Friday, 22 April 2016

Fifty Shades Of Black vs Fifty Shades Of Grey

When the first 50 Shades of Grey book came out, most likely due to the influence of a funding-initiated media storm, it went socially viral.
The world could not keep the book out of their mouths, despite its ludicrous and socially unpleasant premise. The story featured an unquestionably filthy scenario so discomforting that it seemed able to please audiences only due to the unchallenging ‘acceptability’ of the characters. Considering eurocentrism's international hold, it would seem unlikely to have practically everyone interested in engrossing themselves into the BDSM activities of more realistically written individuals without the idea of fantasy 'perfect-people' to placate or negate the numerous aspects of otherwise deterring disgust.

In the ironically dead-serious Grey, the bodies are without flaw, the sex has no problems and the relationship exists away from influence of the in-world society. The Grey book presents an unrealistically fantastical account of dirty sex and an empty dead-end relationship, so neutered from truth that it can only be enjoyed - and disbelief can be suspended - if the partaking characters pictured in the mind are not based in 'warts-and-all' reality but in half-formed idealised ideas of people. The response to the Grey film supports this notion, with audiences rejecting the non-story further because of the fact that there were real people involved, removing most of the fantasy. The ignorantly fluffy story stayed the same but the method of delivery brought it into reality, exposing Fifty Shades of Grey as a cruel joke.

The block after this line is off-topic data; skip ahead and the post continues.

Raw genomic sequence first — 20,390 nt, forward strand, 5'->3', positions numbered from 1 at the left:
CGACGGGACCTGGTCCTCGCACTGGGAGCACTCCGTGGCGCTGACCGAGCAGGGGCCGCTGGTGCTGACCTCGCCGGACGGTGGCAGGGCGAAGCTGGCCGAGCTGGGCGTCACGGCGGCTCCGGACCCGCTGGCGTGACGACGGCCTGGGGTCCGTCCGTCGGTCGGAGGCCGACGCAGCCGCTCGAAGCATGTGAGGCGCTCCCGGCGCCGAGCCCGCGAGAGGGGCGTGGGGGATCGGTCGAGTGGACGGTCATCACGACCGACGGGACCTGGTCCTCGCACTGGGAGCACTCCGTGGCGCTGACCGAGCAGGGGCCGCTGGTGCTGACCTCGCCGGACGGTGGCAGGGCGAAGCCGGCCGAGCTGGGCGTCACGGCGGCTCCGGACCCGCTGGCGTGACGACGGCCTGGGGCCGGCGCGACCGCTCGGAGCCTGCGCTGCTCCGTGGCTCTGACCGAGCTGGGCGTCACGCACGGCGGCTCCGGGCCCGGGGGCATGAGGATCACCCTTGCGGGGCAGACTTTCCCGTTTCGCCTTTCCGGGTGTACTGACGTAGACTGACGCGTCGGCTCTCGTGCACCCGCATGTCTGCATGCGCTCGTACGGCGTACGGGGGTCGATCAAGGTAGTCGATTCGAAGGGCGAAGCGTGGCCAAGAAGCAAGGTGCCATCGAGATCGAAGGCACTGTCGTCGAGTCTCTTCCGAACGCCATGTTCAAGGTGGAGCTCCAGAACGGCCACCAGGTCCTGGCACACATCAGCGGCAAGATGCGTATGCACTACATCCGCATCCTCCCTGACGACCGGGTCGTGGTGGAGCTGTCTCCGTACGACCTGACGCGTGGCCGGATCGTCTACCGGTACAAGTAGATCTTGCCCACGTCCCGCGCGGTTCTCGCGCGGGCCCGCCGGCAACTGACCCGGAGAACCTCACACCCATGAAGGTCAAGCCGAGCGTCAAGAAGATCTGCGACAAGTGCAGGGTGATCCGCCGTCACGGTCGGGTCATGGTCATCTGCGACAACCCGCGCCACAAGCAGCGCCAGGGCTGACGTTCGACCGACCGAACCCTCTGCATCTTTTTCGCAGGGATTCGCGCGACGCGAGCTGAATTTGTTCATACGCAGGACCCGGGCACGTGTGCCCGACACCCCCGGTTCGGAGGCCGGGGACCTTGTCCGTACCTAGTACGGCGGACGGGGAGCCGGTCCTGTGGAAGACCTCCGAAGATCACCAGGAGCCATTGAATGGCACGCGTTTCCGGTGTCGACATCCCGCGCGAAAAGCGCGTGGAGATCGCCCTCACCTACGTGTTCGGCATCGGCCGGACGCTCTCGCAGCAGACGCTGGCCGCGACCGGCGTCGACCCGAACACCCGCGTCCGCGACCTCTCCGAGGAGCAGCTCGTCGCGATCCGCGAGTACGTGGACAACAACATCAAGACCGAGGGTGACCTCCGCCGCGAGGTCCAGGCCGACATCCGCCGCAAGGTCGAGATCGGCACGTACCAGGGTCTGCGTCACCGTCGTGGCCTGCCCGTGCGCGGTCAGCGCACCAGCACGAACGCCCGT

Fifty Shades Of Black takes the illegitimate storyline of Grey, fills in any holes and adds the remedial layers of comedy and reality. The Grey film is objectively worse than Black; the characters are empty, the story is less memorable and the writing is less intelligent (read as: self-conscious). Although classless, Black’s writing sharply dissects the grimy scenario while delivering a great genre-piece.

With its social commentary and a grounded story progression, Fifty Shades Of Black gives us ‘50 Shades of Reality’. It is always a beneficial thing to see ‘black love’, it acclimatises, builds resistance and aids equality. Wayans + Kali Hawk give us well-staged scenes of boundary-busting sexual intimacy that are cringe-worthy, often un-watchable and revealing for all the right reasons, just as they are nuanced, realistic and honest.

Just like sex, relationships and BDSM in reality - and just what 50 Shades Of Grey proudly neglects.

Unfortunately, although Black is a riotous watch, the parody is unlikely to be a favourite for re-watching as it’s honesty provides some perilous moments of discomfort and distaste. Nevertheless, the film has many merits and is notable for its social and meta-commentary. Understanding that paid film-critics are most secure in practising dishonest elitism, Black is not quite deserving of its 7% RT rating. For eager and willing customers, Black is good product.

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